more like the ones that are in the top ten search results. So if you’re trying to
rank an e-commerce page, maybe add some more elements to that page (to make it an e-commerce page.) What if it’s all informational. Let’s say that all the
the results for this keyword that you’re trying to rank are informational and
you’re trying to rank a transactional (e-commerce) page, an e-commerce page — it’s not going to
happen. It’s very unlikely to happen. You’re going to have to be like the
top-rated result. (It is difficult to) be an outlier that breaks into the first page (if the pattern doesn’t fit).
You can’t fight against the pattern. So the two things that that I want you to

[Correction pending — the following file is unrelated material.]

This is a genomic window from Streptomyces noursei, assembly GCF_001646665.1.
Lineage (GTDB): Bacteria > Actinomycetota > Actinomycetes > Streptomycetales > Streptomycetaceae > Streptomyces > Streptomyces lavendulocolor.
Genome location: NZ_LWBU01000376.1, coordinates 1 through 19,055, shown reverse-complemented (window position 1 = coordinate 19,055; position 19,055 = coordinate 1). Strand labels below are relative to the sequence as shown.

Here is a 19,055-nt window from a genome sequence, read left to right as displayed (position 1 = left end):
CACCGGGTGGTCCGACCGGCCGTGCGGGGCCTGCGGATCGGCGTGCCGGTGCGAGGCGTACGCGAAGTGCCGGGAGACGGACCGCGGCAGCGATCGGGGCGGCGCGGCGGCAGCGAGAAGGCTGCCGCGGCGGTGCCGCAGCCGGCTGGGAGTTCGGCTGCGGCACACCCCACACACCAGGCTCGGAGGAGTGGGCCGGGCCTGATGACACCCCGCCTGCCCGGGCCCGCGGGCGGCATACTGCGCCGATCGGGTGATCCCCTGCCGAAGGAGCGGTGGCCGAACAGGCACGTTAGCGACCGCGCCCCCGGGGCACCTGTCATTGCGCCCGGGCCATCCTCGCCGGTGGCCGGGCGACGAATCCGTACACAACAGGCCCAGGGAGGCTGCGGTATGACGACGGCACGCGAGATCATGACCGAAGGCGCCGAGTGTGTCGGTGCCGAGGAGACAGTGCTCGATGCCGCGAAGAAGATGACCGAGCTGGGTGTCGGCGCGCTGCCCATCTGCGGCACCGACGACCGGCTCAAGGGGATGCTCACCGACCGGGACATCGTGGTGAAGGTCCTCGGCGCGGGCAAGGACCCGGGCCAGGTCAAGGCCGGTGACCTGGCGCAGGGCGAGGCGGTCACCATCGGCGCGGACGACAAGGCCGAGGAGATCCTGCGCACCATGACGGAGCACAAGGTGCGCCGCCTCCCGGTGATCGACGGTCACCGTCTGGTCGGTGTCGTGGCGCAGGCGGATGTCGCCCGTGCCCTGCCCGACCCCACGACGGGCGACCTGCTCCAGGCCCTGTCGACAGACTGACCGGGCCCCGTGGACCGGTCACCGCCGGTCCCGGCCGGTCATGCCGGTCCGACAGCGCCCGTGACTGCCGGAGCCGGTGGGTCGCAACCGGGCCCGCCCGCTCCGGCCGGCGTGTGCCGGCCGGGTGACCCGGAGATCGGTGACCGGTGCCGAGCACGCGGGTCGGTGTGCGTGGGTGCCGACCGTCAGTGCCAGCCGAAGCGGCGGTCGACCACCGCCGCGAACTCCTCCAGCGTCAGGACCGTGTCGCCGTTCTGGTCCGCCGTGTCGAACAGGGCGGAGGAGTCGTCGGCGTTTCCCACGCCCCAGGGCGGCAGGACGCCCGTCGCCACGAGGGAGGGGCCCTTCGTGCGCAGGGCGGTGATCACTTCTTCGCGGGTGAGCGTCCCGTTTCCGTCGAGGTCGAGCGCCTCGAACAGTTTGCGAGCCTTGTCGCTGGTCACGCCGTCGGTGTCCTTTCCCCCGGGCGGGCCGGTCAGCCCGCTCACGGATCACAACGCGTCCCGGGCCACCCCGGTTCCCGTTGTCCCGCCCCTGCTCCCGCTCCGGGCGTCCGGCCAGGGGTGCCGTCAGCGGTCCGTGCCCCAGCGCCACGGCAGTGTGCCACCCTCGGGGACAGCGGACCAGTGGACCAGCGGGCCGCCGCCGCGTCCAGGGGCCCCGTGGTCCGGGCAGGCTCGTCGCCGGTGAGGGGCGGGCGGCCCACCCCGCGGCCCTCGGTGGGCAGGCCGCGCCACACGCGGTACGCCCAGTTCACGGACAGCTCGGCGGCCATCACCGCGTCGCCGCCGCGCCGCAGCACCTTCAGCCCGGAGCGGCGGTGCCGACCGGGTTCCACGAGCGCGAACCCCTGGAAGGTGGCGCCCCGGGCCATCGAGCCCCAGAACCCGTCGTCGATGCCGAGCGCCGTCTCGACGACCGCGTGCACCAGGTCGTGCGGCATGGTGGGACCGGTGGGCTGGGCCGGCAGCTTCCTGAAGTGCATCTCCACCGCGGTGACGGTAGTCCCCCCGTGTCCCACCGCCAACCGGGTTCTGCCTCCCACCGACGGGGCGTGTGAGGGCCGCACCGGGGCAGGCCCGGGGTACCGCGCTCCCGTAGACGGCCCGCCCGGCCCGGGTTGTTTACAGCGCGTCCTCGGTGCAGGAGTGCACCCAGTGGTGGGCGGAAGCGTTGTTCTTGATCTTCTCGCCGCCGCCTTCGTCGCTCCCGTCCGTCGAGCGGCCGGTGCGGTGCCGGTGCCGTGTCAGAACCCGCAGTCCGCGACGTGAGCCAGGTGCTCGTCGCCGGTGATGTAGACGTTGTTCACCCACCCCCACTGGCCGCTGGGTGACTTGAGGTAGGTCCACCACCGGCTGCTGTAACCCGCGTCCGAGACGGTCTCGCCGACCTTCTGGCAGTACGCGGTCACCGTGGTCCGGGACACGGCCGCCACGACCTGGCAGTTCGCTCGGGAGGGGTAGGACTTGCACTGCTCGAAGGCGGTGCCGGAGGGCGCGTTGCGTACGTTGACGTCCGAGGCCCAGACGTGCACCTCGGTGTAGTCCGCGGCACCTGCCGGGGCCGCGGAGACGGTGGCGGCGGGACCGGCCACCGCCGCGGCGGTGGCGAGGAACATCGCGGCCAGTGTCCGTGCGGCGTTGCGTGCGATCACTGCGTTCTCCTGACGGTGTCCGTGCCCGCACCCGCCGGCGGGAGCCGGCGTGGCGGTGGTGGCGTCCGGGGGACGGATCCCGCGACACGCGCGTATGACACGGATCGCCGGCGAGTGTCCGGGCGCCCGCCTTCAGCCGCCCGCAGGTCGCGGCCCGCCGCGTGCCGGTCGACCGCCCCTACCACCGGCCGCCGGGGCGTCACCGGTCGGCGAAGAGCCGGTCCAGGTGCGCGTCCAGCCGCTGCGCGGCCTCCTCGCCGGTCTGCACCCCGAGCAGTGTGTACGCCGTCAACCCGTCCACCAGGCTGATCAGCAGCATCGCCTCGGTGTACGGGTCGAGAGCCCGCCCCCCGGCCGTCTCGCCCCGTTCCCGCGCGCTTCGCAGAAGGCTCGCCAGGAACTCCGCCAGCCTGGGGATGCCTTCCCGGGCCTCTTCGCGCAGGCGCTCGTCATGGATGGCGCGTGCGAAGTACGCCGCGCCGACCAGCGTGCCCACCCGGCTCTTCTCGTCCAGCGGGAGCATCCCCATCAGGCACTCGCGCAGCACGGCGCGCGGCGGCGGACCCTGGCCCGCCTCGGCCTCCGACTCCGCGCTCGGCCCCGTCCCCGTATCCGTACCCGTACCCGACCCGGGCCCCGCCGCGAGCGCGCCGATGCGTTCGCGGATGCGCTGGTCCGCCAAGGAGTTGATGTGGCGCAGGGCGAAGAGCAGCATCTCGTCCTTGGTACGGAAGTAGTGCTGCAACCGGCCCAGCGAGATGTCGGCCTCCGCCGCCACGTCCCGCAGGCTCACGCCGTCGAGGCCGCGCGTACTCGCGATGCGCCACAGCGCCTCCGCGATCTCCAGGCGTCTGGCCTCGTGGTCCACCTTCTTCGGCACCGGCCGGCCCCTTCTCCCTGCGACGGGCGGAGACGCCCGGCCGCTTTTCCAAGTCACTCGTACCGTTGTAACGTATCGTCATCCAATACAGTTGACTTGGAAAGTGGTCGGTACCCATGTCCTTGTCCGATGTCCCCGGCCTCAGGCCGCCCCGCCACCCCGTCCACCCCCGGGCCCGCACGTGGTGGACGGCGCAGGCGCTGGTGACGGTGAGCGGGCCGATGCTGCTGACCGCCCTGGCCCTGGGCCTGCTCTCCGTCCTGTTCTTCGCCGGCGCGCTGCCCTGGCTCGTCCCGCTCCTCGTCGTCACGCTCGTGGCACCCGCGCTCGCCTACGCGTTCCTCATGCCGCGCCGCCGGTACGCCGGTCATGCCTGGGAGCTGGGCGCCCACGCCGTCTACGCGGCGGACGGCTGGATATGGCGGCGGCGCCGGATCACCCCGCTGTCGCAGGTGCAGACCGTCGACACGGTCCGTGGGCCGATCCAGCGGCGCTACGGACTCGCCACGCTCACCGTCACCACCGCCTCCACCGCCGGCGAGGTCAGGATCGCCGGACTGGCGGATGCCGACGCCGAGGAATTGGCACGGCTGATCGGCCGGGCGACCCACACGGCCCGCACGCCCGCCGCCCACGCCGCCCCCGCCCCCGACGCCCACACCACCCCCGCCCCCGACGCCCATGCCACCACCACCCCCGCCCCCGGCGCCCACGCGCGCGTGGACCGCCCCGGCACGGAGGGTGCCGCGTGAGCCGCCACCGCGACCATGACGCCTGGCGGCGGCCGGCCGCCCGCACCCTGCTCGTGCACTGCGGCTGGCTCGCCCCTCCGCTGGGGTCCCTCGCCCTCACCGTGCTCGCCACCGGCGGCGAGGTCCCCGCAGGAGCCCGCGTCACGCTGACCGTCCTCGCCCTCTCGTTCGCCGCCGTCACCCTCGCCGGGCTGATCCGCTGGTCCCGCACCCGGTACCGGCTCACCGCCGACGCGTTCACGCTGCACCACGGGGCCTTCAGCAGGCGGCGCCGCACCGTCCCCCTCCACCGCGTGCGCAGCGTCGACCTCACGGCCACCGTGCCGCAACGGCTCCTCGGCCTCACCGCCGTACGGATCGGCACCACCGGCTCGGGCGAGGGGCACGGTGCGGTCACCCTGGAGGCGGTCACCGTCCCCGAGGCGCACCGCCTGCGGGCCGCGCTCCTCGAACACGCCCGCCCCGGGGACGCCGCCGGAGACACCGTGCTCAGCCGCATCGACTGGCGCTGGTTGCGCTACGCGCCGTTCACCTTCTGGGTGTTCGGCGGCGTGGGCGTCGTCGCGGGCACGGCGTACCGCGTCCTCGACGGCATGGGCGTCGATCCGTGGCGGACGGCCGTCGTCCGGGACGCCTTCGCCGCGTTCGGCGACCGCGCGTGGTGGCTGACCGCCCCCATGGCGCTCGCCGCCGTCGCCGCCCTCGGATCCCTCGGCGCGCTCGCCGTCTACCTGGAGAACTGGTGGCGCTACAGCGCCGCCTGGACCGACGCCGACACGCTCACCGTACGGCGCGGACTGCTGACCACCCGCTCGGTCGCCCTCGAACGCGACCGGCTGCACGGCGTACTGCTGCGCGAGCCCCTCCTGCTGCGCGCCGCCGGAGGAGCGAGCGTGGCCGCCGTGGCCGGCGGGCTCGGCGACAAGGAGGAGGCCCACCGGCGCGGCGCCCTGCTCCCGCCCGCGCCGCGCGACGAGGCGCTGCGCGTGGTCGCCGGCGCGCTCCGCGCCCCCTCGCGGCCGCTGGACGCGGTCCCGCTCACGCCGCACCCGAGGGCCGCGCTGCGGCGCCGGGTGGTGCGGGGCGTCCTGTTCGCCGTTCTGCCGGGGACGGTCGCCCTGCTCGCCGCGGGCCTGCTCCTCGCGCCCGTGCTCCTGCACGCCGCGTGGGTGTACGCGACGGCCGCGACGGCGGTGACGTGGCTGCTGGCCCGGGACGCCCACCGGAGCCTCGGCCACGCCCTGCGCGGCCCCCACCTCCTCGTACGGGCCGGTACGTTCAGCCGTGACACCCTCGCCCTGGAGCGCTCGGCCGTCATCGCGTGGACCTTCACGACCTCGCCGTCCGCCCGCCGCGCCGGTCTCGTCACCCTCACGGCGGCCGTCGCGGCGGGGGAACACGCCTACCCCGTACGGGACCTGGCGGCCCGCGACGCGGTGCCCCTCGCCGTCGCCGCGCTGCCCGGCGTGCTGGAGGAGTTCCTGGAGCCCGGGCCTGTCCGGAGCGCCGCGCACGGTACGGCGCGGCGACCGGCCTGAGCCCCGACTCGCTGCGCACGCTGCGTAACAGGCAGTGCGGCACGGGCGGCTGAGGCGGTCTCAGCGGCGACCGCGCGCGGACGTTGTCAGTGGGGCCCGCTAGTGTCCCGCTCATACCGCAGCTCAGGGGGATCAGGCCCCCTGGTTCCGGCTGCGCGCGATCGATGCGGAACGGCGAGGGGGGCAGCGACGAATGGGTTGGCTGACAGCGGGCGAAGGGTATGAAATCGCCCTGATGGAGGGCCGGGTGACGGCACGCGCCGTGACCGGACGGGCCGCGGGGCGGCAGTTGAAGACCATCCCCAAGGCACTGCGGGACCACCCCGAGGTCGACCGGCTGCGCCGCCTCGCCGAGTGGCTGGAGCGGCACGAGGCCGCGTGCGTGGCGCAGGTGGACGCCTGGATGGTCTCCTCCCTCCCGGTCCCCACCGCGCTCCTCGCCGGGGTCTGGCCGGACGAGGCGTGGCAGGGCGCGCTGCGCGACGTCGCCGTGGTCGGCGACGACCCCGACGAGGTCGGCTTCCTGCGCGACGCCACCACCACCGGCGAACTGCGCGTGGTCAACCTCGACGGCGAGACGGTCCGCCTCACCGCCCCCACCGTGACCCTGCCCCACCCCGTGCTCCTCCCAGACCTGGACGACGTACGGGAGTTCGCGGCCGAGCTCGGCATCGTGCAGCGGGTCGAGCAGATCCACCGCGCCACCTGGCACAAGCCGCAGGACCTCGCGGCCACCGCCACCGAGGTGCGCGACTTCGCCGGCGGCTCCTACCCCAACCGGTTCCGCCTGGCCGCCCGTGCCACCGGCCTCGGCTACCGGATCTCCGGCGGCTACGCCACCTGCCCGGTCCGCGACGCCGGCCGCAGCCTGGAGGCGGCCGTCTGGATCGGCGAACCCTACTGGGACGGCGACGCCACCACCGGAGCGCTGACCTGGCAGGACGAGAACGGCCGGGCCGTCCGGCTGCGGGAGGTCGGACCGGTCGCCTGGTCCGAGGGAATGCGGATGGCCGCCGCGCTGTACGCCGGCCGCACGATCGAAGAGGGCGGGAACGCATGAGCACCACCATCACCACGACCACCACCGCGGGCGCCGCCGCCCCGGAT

take away from this: One, just because somebody comes to your site, and it’s on
a page that you don’t necessarily want it to be (ranked for) doesn’t mean that it’s a bad
thing. They could still be getting to your page . The second thing is, don’t fight
the pattern. Try and go with the pattern, and make the page more like the prevailing pattern. A third
thing I wanted to say really quick, sometimes Google
doesn’t have a clear-cut idea of which page on your site should rank (for a given search phrase) because
they’re both kind of equally wishy-washy. I had this happen not that long ago,
with a site that I was working with. We were trying to optimize for one
keyword phrase, and instead of (Google ranking) the home page or a landing page — where people